Asia Development Bank: Developing Asia Beyond the Pandemic
On September 18, 2020, Co-chair Ban Ki-moon participated in the Asia Development Bank’s Annual Meeting together with ADB President Masa Asakawa, Indonesia’s Minister of Finance Sri Mulyani Indrawati, and Bank of Japan’s Haruhiko Kuroda.
The COVID-19 pandemic has upended developing Asia’s economic expansion, threatening to halt its progress toward achieving the Sustainable Development Goals. Governments in Asia and the Pacific responded decisively to the crisis but now must get their economies on track while grappling with the constraints of the “new normal.” Join a distinguished panel as they explore policies for crisis response, safe reopening, inclusive recovery, and future resilience.
Watch the full event here.
“Now more than ever before, the world needs a new generation of thinkers and doers. We need thinkers who can appreciate the scale of the challenges before us. And we need doers who will step forward to act.” Ban Ki-moon
Read Ban Ki-moon’s Keynote Speech:
It is my great honor to address the 53rd Annual Meeting of the ADB Board of Governors.
It is truly regrettable that the Annual Meeting could not be held in Incheon, Korea, because of COVID-19. Thanks to advanced technologies, however, we are virtually meeting today to discuss a wide range of important agenda without any technical problems. I would like to hereby extend my special thanks to all staff who have made this meeting possible.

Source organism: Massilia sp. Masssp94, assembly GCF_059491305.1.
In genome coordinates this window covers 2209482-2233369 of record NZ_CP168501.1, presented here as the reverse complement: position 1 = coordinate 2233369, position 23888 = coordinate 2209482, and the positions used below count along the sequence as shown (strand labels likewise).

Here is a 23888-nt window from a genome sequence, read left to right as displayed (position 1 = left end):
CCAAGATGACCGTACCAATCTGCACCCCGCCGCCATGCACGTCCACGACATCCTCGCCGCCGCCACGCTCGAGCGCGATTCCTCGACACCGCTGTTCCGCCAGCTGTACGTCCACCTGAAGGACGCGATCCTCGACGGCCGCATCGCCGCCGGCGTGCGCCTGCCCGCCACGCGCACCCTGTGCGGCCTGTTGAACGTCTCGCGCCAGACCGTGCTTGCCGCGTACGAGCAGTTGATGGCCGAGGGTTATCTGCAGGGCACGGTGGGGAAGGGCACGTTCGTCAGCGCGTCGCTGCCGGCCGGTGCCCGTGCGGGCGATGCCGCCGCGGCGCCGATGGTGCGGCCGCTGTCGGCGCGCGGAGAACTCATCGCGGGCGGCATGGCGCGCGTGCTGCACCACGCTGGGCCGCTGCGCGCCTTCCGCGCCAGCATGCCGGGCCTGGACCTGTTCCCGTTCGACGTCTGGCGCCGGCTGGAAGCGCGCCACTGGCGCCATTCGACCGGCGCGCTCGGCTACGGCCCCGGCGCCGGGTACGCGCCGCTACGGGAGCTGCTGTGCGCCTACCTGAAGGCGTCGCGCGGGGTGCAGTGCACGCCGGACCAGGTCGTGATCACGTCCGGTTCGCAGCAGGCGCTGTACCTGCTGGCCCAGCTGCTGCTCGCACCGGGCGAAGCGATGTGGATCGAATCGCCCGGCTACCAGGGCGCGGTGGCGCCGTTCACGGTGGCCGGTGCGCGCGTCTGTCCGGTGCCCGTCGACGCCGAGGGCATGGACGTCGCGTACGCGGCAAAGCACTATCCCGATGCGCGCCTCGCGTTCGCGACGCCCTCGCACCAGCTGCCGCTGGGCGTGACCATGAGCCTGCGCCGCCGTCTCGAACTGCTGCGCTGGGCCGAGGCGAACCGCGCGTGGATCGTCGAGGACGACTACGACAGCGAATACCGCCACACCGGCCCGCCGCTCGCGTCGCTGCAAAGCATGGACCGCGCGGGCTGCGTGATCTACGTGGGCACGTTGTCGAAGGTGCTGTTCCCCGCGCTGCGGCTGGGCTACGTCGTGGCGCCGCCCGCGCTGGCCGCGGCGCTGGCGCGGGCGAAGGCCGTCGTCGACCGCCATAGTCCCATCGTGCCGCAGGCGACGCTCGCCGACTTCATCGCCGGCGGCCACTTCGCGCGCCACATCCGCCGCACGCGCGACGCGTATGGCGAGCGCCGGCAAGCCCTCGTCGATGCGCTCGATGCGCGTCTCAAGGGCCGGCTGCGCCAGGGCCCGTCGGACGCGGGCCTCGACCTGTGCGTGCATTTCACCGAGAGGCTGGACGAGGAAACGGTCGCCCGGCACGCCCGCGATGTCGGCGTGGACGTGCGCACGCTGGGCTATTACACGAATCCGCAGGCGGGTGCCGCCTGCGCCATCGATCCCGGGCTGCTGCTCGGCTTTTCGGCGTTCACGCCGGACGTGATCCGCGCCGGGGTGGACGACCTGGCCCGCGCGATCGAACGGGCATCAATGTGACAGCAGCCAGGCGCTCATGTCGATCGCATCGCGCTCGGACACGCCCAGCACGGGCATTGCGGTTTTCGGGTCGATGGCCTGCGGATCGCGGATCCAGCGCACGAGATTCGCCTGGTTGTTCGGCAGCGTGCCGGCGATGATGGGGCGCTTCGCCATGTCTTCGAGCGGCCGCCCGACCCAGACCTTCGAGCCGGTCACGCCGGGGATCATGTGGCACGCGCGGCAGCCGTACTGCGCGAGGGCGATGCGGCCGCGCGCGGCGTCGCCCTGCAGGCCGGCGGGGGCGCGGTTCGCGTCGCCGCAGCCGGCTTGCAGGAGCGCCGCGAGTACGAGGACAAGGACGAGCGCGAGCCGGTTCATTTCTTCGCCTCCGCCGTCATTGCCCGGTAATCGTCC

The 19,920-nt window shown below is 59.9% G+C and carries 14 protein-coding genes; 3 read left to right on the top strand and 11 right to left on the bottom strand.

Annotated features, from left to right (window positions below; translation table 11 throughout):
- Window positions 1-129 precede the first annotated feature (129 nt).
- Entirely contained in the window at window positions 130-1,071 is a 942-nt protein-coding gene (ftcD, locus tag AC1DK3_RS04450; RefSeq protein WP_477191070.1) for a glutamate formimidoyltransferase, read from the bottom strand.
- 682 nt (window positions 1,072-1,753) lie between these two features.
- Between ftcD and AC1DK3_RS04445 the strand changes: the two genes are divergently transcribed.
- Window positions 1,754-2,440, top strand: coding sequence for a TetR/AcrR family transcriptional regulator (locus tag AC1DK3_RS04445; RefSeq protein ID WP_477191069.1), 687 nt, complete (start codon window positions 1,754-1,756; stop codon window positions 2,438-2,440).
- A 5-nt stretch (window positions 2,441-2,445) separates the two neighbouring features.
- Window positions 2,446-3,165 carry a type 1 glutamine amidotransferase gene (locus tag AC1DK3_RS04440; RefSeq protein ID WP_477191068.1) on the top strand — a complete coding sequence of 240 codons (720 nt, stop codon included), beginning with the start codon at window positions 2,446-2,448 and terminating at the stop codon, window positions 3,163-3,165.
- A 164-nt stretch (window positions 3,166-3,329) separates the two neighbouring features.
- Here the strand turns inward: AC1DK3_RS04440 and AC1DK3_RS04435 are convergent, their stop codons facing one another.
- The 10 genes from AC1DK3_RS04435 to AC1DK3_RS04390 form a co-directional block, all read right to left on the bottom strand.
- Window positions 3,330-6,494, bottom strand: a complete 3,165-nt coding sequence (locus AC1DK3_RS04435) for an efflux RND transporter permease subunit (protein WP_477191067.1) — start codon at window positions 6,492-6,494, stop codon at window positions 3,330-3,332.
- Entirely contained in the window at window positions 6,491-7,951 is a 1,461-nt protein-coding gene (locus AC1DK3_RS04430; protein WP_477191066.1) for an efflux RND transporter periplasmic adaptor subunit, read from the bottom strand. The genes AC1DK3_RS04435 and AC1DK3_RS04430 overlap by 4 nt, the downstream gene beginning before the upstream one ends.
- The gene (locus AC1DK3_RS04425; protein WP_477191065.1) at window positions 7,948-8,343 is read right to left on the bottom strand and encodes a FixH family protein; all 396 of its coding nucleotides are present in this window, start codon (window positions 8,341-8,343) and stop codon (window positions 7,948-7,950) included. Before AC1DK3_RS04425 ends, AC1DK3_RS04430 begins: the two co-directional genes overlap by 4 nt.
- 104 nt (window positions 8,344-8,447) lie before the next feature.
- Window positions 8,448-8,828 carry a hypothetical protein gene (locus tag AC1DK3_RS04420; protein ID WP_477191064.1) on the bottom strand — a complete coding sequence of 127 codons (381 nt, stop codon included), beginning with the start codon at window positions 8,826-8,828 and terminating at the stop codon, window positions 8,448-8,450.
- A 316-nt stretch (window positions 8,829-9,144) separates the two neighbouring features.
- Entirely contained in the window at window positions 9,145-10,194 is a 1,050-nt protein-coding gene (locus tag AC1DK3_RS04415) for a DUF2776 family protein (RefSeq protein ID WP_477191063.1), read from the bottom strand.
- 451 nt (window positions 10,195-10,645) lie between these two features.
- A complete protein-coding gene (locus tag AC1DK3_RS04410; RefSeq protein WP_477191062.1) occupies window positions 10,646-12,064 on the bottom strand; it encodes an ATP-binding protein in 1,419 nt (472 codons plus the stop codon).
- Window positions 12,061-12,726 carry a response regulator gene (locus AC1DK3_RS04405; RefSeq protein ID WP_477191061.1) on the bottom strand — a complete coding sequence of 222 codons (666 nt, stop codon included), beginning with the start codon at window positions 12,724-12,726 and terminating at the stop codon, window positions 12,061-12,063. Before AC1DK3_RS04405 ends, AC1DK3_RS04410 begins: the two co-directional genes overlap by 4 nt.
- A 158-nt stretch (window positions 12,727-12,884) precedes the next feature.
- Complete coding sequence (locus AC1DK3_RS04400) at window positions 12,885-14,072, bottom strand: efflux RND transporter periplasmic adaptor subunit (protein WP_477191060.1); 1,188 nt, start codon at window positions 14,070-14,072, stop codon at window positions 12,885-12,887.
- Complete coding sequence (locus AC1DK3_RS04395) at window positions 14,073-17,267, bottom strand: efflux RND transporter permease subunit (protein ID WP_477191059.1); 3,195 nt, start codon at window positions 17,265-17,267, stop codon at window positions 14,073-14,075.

In this light, I believe this virtual setting manifests the theme of today’s meeting: Innovation, Inclusiveness and Integration.
Indeed, we are living through a period of converging crises and pressing challenges that have upended the international order and ushered in a new period of global unpredictability and risk.
COVID-19 has completely shifted the way we live; the climate crisis continues to deepen; economic powers are escalating tension; and technological advancement is pressuring countries around the world to constantly innovate.
Even before the pandemic took hold of our lives, populist skepticism and anger have fueled many of the seismic geopolitical changes we have witnessed in the recent years.
Now, these same dynamics are hindering our unified response to COVID-19 and climate change. Instead of cooperation, we have seen a failure in listening to scientists and experts, and a resounding lack of trust in mainstream media, political leaders and institutions.
Against this backdrop, we must understand that in our increasingly interconnected world, global challenges inherently require global solutions.
Today, I will highlight the global challenges of COVID-19 and climate change, which simply cannot be solved without international cooperation, and the UN’s role as the cornerstone of solidarity, partnership and recommitment to multilateralism.
I will also elucidate the essential role of education in solving the challenges of today, as well as cultivating the leaders of tomorrow.
First, the COVID-19 pandemic has impacted our common reality in unprecedented ways. There have been over 30 million total cases of COVID-19 and nearly 1 million global deaths. The UN estimates that COVID-19 has cost 400 million jobs in the 2nd quarter of 2020 alone.
And behind these staggering numbers, COVID-19 has amplified existing inequities in health care, labor, housing, food, gender equality, and other key areas.
This pandemic has underlined the great need for global leadership and a strong multilateral response. Unfortunately, we are lacking both at such a critical time.
Indeed, in the last six months, we have witnessed a major failure in global leadership in response to COVID-19 as nationalism has been placed at the heart of great power politics.
It is no longer enough to simply go back to business as usual; we must build back better, as well as greener.